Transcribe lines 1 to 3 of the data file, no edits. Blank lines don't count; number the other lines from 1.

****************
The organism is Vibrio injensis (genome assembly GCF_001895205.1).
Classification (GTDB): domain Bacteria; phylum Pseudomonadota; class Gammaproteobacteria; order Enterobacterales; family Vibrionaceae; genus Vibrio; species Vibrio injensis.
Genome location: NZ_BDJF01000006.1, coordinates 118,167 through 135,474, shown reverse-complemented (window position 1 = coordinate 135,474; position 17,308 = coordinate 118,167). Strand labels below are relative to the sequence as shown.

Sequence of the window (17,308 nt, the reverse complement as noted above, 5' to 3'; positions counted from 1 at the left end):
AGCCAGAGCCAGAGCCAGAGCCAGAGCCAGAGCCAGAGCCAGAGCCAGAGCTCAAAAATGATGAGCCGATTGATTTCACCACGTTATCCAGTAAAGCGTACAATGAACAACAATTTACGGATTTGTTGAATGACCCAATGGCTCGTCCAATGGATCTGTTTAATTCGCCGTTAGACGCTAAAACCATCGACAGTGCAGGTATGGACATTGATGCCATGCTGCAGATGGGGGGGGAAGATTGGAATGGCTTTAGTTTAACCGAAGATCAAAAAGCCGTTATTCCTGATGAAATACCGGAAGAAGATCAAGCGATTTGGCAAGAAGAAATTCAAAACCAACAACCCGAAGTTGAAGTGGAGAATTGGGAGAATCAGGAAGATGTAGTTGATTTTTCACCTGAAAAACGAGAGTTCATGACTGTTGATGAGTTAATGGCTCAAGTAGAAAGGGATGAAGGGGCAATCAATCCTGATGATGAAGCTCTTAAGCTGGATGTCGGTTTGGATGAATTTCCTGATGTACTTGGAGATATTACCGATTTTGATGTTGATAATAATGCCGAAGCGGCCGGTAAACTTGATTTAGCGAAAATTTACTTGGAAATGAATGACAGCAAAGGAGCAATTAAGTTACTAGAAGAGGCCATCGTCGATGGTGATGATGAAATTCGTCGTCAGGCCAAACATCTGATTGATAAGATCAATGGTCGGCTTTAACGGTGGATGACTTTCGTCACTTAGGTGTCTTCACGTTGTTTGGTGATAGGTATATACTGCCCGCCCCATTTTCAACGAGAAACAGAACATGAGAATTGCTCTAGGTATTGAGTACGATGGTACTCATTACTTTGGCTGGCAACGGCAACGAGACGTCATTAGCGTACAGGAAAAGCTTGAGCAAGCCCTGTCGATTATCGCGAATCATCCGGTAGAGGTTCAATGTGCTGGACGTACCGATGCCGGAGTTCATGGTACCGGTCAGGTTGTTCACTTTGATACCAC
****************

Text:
The organism is Vibrio injensis (genome assembly GCF_001895205.1).
Classification (GTDB): domain Bacteria; phylum Pseudomonadota; class Gammaproteobacteria; order Enterobacterales; family Vibrionaceae; genus Vibrio; species Vibrio injensis.
Genome location: NZ_BDJF01000006.1, coordinates 118,167 through 135,474, shown reverse-complemented (window position 1 = coordinate 135,474; position 17,308 = coordinate 118,167). Strand labels below are relative to the sequence as shown.